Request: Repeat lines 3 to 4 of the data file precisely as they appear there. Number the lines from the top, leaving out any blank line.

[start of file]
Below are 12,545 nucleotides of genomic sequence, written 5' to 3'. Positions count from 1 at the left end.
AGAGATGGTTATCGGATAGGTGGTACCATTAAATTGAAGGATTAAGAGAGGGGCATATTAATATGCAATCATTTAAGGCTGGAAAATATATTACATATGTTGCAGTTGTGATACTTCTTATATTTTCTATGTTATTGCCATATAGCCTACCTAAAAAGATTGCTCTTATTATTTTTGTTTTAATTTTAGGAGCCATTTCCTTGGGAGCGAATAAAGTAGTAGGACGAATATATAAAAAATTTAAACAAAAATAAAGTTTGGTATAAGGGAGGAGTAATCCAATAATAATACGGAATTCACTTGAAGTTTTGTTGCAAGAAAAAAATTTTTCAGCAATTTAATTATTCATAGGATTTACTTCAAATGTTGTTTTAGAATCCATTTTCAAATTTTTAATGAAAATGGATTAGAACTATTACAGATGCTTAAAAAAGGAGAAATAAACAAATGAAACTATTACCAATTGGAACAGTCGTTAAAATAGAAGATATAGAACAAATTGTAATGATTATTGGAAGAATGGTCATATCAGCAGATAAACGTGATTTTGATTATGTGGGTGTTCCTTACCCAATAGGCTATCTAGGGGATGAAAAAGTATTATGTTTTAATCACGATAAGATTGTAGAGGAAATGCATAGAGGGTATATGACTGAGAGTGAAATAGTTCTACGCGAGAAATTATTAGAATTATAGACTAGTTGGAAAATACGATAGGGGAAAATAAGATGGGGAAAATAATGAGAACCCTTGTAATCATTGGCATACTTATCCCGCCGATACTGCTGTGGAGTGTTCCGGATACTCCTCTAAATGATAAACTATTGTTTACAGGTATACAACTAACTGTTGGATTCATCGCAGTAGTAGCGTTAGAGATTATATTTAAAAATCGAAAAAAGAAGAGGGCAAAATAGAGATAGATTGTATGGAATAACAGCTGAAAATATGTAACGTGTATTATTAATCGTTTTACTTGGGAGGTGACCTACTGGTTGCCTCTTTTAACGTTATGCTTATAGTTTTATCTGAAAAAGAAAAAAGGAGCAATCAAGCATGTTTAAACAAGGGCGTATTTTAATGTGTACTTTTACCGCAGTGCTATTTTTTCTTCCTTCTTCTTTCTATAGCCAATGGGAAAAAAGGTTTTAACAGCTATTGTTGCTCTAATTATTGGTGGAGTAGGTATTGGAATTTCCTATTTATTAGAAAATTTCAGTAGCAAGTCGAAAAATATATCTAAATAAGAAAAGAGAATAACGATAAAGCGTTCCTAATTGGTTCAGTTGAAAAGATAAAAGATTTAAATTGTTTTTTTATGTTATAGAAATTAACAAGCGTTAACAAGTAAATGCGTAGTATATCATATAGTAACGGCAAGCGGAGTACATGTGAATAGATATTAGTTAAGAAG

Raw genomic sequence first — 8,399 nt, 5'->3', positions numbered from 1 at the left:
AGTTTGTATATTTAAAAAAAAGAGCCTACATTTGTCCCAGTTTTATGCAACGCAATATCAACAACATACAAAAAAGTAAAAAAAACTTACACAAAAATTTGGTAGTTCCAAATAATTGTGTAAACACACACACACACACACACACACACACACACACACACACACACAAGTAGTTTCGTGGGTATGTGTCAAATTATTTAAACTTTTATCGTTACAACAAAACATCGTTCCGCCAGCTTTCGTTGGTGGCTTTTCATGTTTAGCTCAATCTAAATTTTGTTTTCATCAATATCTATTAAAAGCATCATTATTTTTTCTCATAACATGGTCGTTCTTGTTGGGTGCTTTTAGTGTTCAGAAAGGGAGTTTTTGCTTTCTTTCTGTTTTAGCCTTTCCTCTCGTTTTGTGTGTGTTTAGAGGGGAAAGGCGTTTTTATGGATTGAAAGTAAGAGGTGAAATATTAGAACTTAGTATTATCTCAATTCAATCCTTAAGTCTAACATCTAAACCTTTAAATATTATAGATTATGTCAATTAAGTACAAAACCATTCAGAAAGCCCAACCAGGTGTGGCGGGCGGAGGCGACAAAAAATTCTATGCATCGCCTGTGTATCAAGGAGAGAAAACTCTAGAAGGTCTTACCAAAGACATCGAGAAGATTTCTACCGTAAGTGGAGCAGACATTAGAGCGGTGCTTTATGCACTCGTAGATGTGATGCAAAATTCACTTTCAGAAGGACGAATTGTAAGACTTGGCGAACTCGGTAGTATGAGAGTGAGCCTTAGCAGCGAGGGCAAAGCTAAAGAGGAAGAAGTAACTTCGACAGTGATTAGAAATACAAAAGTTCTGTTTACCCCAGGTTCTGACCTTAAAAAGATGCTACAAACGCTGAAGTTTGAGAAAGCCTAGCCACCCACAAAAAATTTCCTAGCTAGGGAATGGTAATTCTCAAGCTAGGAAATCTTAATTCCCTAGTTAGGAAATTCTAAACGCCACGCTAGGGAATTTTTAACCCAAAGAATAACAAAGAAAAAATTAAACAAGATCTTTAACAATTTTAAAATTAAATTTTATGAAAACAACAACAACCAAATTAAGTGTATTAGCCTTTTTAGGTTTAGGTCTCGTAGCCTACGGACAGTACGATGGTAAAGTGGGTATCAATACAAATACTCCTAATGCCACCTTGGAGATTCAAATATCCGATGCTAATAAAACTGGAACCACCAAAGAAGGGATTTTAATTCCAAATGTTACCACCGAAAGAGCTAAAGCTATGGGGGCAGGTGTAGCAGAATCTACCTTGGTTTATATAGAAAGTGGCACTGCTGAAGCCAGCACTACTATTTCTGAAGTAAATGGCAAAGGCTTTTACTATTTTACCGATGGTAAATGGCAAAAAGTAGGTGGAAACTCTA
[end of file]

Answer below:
Raw genomic sequence first — 8,399 nt, 5'->3', positions numbered from 1 at the left:
AGTTTGTATATTTAAAAAAAAGAGCCTACATTTGTCCCAGTTTTATGCAACGCAATATCAACAACATACAAAAAAGTAAAAAAAACTTACACAAAAATTTGGTAGTTCCAAATAATTGTGTAAACACACACACACACACACACACACACACACACACACACACACACAAGTAGTTTCGTGGGTATGTGTCAAATTATTTAAACTTTTATCGTTACAACAAAACATCGTTCCGCCAGCTTTCGTTGGTGGCTTTTCATGTTTAGCTCAATCTAAATTTTGTTTTCATCAATATCTATTAAAAGCATCATTATTTTTTCTCATAACATGGTCGTTCTTGTTGGGTGCTTTTAGTGTTCAGAAAGGGAGTTTTTGCTTTCTTTCTGTTTTAGCCTTTCCTCTCGTTTTGTGTGTGTTTAGAGGGGAAAGGCGTTTTTATGGATTGAAAGTAAGAGGTGAAATATTAGAACTTAGTATTATCTCAATTCAATCCTTAAGTCTAACATCTAAACCTTTAAATATTATAGATTATGTCAATTAAGTACAAAACCATTCAGAAAGCCCAACCAGGTGTGGCGGGCGGAGGCGACAAAAAATTCTATGCATCGCCTGTGTATCAAGGAGAGAAAACTCTAGAAGGTCTTACCAAAGACATCGAGAAGATTTCTACCGTAAGTGGAGCAGACATTAGAGCGGTGCTTTATGCACTCGTAGATGTGATGCAAAATTCACTTTCAGAAGGACGAATTGTAAGACTTGGCGAACTCGGTAGTATGAGAGTGAGCCTTAGCAGCGAGGGCAAAGCTAAAGAGGAAGAAGTAACTTCGACAGTGATTAGAAATACAAAAGTTCTGTTTACCCCAGGTTCTGACCTTAAAAAGATGCTACAAACGCTGAAGTTTGAGAAAGCCTAGCCACCCACAAAAAATTTCCTAGCTAGGGAATGGTAATTCTCAAGCTAGGAAATCTTAATTCCCTAGTTAGGAAATTCTAAACGCCACGCTAGGGAATTTTTAACCCAAAGAATAACAAAGAAAAAATTAAACAAGATCTTTAACAATTTTAAAATTAAATTTTATGAAAACAACAACAACCAAATTAAGTGTATTAGCCTTTTTAGGTTTAGGTCTCGTAGCCTACGGACAGTACGATGGTAAAGTGGGTATCAATACAAATACTCCTAATGCCACCTTGGAGATTCAAATATCCGATGCTAATAAAACTGGAACCACCAAAGAAGGGATTTTAATTCCAAATGTTACCACCGAAAGAGCTAAAGCTATGGGGGCAGGTGTAGCAGAATCTACCTTGGTTTATATAGAAAGTGGCACTGCTGAAGCCAGCACTACTATTTCTGAAGTAAATGGCAAAGGCTTTTACTATTTTACCGATGGTAAATGGCAAAAAGTAGGTGGAAACTCTA